Famine is a frightful thing to contemplate, not least because we have the ability to contemplate it. If you have not experienced war, the veteran informs us, you have no idea of the reality of combat. But everyone can imagine, by mentally inverting our ordinary experience, how unpleasant it is to be forced to go without food. The word “famine” can induce chills in anyone.

Described by the economic historian Cormac Ó Gráda as “a shortage of food or purchasing power that leads directly to excess mortality from starvation or hunger-induced diseases,” a famine is one of the essential horrors of human experience, “the last, the most dreadful resource of nature,” in Malthus’s famous line. In the Bible, it is one of God’s most potent weapons in His campaign against sinners. In Ezekiel, He threatens to send “the evil arrows of famine” to destroy Jerusalem’s inhabitants (with “all thine abominations”). In Amos, He boasts of the ability to induce “cleanness of teeth in all your cities [i.e. hunger], and want of bread in all your places.”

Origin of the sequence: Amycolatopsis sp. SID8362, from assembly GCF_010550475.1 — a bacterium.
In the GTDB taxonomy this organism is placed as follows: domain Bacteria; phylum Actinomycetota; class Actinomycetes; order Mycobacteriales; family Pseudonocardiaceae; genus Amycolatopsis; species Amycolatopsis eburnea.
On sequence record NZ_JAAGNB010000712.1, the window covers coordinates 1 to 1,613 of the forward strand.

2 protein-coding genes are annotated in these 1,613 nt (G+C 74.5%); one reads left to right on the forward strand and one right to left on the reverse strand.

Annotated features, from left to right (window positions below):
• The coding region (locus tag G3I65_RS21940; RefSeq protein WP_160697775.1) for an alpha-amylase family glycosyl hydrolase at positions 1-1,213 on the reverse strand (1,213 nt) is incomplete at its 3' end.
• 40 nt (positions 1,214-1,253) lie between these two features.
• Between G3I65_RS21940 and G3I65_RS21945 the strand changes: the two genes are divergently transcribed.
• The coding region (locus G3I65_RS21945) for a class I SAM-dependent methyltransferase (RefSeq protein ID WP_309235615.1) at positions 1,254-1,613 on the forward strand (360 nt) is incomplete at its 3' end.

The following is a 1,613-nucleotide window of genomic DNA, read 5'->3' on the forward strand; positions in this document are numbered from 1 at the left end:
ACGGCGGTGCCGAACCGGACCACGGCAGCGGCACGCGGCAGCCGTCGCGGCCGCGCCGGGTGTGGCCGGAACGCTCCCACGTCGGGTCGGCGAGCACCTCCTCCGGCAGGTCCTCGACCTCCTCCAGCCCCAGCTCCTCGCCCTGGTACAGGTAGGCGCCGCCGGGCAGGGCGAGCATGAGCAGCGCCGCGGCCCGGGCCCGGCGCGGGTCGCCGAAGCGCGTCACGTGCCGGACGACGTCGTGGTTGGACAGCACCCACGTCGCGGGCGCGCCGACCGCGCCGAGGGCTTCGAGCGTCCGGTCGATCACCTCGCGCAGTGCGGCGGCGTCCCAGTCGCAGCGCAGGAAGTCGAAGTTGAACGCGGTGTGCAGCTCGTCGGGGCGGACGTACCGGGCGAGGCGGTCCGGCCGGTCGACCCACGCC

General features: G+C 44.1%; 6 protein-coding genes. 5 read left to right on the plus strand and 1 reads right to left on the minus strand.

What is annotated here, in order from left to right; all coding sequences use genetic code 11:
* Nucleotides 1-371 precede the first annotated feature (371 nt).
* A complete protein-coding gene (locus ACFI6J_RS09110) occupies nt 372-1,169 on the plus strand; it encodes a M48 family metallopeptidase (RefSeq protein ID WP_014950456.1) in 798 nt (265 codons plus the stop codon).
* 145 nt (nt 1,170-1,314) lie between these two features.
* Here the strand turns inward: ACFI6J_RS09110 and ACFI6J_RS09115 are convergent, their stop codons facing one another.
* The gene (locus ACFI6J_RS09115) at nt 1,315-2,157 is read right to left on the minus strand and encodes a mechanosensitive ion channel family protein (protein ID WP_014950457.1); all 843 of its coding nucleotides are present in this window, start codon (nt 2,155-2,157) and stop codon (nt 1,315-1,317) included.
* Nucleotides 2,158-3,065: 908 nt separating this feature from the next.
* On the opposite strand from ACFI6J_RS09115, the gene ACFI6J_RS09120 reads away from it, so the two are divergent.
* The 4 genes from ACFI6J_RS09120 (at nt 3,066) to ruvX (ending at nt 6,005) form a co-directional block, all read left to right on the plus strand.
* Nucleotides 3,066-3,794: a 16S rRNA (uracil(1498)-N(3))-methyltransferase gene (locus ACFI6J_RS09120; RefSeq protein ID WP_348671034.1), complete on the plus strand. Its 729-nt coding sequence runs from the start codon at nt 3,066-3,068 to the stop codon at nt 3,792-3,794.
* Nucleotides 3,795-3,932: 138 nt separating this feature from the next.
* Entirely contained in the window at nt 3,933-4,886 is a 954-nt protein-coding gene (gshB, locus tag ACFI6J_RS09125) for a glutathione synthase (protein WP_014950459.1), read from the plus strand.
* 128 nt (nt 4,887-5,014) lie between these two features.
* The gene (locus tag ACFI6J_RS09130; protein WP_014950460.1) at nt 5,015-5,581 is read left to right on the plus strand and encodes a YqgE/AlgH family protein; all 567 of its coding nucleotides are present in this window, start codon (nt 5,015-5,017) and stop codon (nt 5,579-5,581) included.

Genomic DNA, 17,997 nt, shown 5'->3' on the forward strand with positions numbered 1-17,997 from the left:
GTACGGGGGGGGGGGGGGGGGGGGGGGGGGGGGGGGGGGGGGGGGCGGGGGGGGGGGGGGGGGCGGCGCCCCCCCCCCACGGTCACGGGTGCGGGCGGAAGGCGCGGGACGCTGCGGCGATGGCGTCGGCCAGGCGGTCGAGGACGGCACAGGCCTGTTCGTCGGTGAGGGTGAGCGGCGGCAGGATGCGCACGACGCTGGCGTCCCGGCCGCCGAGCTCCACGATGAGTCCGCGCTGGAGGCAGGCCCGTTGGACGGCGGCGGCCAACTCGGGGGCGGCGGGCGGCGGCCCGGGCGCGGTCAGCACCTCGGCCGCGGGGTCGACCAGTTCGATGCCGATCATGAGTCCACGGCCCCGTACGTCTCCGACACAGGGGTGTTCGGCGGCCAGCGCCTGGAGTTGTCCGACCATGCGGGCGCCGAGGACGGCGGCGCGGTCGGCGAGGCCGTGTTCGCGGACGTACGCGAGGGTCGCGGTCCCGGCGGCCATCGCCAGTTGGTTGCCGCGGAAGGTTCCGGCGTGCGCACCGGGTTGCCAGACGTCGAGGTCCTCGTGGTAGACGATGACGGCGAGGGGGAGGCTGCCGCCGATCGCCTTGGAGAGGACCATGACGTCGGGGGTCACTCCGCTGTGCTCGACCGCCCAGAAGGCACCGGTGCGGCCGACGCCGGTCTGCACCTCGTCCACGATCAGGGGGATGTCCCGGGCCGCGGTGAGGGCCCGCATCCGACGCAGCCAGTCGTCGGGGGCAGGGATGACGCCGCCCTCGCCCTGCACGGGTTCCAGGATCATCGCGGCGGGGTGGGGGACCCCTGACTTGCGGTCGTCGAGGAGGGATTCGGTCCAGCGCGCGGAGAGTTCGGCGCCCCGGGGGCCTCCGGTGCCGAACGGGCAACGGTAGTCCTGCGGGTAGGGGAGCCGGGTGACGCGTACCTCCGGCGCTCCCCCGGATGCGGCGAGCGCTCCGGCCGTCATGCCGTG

It is not exaggeration to say that a human being within living memory possessed a God-like power to deploy famine against a populace that he expected to be “supernaturals of the first order.” During a four-year period from 1958 to 1962, Mao Zedong oversaw the deaths of about half of all the people who died during all of the famines of the twentieth century. In his haunting new book, Frank Dikötter carefully weighs the available archival evidence and “conservatively puts the number of premature deaths at a minimum of 45 million.” A minimum! In just one region (Xinyang) in one province (Henan) during one year (1960), one million out of eight million people perished, which is the exact proportion of deaths from the other “great” famine, the one in Ireland during the mid-nineteenth century that lasted for roughly five years. Unlike most famines—complex events caused by a confluence of natural, societal and political factors—there seems to be little debate about who is responsible for the carnage. One hesitates to commit blasphemy, but the Ezekielian God sounds a lot like Mao when he says, “I will bring the sword upon thee. I the LORD have spoken it.”